AUGUSTA — Despite a $2.6 million — or 4.2 percent — increase in spending, the proposed city and school budget would require a property tax increase of only 0.6 percent, due to projected increases in revenues and the use of money unspent in previous years to offset increased spending.

About $150,000 is included in the budget for wages and benefits to add two new firefighter/paramedic positions in October. The staffing increase would help reduce overtime expenses, address an increase in the number of medical calls and add enough staff so a third ambulance — which now only operates during the day — can be available around-the-clock.

Fire Chief Roger Audette said the fire department has had about the same number of firefighter/paramedics since 2000, when the third ambulance was added and staffed for 12 hours a day. Since that time Audette said the number of calls has nearly doubled, to around 6,500 calls a year for fire and rescue calls. Most of the increased number of calls, he said, are medical calls, a trend driven in part by an increase in recent years in the number of housing complexes that cater to elderly residents in the city.

Audette said the two new firefighter/paramedics would likely work at the city’s newest station, North Station, where — without the new positions — staffing would typically be three firefighter/paramedics during the day and one at night. At times the current staffing at that station, City Manager William Bridgeo said, can drop to no staff at night. Audette said he’d like to have two staff at that station overnight.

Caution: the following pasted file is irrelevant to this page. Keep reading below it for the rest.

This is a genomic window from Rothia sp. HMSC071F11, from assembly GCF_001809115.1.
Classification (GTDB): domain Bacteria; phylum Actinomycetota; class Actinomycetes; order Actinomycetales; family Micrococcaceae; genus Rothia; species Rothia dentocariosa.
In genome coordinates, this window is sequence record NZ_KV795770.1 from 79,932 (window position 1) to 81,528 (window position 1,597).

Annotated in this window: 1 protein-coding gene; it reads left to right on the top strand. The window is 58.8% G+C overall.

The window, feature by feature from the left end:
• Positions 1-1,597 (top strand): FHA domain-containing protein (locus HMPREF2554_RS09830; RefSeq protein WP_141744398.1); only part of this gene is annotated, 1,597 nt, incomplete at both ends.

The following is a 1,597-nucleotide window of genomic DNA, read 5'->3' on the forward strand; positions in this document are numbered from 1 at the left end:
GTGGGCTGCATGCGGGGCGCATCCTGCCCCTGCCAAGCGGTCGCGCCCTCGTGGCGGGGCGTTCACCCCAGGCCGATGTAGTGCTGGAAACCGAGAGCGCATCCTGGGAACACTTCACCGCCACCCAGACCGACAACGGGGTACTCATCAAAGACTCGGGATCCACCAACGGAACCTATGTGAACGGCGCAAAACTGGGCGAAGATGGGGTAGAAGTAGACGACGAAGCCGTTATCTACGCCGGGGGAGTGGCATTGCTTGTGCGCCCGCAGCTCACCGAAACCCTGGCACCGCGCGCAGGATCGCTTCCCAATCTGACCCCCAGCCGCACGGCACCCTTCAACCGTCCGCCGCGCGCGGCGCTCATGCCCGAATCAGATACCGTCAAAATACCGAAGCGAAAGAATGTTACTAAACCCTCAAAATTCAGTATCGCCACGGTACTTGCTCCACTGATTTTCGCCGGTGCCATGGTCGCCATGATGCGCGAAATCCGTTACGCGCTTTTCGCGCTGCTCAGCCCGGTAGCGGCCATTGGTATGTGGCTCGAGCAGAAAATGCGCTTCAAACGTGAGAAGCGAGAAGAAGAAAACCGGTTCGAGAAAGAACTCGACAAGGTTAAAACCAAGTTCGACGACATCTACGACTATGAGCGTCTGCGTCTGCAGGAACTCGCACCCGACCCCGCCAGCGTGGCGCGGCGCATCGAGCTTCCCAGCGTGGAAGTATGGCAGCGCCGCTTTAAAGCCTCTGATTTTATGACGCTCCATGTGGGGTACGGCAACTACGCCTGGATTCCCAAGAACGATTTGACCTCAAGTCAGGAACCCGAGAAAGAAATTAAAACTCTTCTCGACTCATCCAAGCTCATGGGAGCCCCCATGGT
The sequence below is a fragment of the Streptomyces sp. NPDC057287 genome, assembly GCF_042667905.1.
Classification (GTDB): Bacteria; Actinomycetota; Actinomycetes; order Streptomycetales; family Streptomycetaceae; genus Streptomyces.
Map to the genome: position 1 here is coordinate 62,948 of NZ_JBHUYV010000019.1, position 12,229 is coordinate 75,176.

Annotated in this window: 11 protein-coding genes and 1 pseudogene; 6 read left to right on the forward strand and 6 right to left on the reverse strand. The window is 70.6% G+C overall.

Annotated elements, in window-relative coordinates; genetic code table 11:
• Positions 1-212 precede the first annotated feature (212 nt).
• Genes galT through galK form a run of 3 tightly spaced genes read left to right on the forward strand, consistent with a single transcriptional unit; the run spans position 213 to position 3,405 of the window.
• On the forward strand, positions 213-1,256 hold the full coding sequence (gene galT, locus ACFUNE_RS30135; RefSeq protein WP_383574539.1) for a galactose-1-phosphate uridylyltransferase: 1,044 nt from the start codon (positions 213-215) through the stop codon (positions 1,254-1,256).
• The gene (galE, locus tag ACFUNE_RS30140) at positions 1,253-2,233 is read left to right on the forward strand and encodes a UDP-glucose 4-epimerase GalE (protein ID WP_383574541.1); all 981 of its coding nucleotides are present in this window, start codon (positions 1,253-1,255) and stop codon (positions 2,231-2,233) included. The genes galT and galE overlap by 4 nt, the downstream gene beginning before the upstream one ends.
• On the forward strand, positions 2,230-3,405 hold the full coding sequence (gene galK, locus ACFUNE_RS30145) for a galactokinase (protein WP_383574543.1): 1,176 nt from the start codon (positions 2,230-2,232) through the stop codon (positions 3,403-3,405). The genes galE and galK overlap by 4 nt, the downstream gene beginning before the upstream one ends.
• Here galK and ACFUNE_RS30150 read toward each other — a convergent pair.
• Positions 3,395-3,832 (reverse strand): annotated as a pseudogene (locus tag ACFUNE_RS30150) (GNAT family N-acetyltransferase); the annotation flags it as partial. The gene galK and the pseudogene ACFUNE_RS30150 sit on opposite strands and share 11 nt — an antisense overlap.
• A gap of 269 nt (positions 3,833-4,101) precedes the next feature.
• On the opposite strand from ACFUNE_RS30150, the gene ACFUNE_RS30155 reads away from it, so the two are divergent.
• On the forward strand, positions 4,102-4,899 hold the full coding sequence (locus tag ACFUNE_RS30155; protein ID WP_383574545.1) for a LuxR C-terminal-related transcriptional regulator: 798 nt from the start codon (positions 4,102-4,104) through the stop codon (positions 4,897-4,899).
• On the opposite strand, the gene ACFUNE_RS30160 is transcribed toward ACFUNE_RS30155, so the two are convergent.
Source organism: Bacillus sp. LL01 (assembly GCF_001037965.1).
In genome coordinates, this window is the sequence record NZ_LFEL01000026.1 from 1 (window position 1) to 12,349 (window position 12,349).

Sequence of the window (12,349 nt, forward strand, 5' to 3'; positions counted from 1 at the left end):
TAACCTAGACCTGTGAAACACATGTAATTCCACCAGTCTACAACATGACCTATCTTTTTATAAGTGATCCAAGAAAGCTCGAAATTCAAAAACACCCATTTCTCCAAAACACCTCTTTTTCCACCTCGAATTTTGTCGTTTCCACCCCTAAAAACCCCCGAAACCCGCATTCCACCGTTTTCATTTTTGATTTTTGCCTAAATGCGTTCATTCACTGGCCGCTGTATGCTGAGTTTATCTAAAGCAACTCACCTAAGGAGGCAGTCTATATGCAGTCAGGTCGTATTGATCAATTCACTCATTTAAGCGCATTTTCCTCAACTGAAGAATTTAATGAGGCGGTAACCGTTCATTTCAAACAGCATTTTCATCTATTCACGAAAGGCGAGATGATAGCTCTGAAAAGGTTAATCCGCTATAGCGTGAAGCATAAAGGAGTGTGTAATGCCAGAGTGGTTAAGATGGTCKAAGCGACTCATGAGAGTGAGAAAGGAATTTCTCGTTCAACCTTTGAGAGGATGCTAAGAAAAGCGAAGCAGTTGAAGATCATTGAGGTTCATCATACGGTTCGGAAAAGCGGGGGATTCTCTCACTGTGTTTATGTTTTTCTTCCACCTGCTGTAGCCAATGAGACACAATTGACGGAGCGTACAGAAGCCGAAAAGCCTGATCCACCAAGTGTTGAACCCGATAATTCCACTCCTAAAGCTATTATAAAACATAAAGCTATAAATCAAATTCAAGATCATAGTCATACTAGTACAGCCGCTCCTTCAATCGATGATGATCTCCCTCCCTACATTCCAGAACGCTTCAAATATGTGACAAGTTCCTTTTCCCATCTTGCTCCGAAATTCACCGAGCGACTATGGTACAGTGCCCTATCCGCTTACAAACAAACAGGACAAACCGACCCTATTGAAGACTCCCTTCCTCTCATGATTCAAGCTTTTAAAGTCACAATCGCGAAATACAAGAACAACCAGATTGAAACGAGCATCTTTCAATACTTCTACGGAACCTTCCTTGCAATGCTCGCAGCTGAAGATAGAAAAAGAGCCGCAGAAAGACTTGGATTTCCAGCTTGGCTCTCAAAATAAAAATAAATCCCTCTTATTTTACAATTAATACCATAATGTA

The fire department is projected to be over budget by about $260,000 this year due in part to the increasing call volume and some work-related injuries, leading to significant overtime expenses. Bridgeo recommends increasing the overtime budget in the coming year by $143,000, to $568,000 — a 34-percent increase.

The budget also includes a combined increase of $560,000 — or 5.6 percent — up to $10.5 million, in spending for the police and fire departments, with 88 percent of the costs in those departments attributable to salaries and benefits.

Part of that increase is related to the city increasing pay for workers in those departments, out of concern the city’s pay rates had fallen behind those in other area communities, causing the city to lose employees to other municipalities and have a hard time attracting job candidates. The upcoming budget, which includes $254,000 to increase pay, would be the second year of the two-year phase-in of higher pay in those departments, which Bridgeo said has had the desired effect.

“With the market adjustment wage increases implemented over the current and upcoming fiscal years,” he said, “we are now no longer experiencing the crisis in recruitment and retention that was the case in the recent past.”

With the contracts for all eight bargaining units — representing the roughly 80 percent of city employees who are in a union — set to expire at the end of June, Bridgeo said there is money in the budget to accommodate anticipated cost-of-living wage adjustments for employees.

The non-grassy knoll at City Center in Augusta in this July 10, 2018 photo shows the damage created by grubs. Kennebec Journal photo by Andy Molloy